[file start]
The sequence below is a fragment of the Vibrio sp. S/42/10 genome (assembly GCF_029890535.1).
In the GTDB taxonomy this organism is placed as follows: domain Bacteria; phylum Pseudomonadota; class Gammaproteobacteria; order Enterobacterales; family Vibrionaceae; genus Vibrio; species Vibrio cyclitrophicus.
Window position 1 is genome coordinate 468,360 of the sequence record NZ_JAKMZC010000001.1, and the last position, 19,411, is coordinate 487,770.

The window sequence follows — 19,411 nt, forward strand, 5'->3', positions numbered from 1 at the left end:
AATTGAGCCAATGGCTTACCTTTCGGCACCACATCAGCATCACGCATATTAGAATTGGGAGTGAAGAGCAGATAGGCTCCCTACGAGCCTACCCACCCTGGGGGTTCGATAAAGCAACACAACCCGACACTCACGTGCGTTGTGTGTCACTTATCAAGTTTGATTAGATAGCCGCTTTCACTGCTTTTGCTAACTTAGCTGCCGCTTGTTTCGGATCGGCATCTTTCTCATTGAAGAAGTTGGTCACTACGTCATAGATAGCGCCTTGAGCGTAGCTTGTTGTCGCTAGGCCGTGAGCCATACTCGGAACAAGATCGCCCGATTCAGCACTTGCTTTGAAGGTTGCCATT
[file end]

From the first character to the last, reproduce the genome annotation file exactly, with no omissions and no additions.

The sequence below is a fragment of the Vibrio sp. S/42/10 genome (assembly GCF_029890535.1).
In the GTDB taxonomy this organism is placed as follows: domain Bacteria; phylum Pseudomonadota; class Gammaproteobacteria; order Enterobacterales; family Vibrionaceae; genus Vibrio; species Vibrio cyclitrophicus.
Window position 1 is genome coordinate 468,360 of the sequence record NZ_JAKMZC010000001.1, and the last position, 19,411, is coordinate 487,770.

The window sequence follows — 19,411 nt, forward strand, 5'->3', positions numbered from 1 at the left end:
AATTGAGCCAATGGCTTACCTTTCGGCACCACATCAGCATCACGCATATTAGAATTGGGAGTGAAGAGCAGATAGGCTCCCTACGAGCCTACCCACCCTGGGGGTTCGATAAAGCAACACAACCCGACACTCACGTGCGTTGTGTGTCACTTATCAAGTTTGATTAGATAGCCGCTTTCACTGCTTTTGCTAACTTAGCTGCCGCTTGTTTCGGATCGGCATCTTTCTCATTGAAGAAGTTGGTCACTACGTCATAGATAGCGCCTTGAGCGTAGCTTGTTGTCGCTAGGCCGTGAGCCATACTCGGAACAAGATCGCCCGATTCAGCACTTGCTTTGAAGGTTGCCATT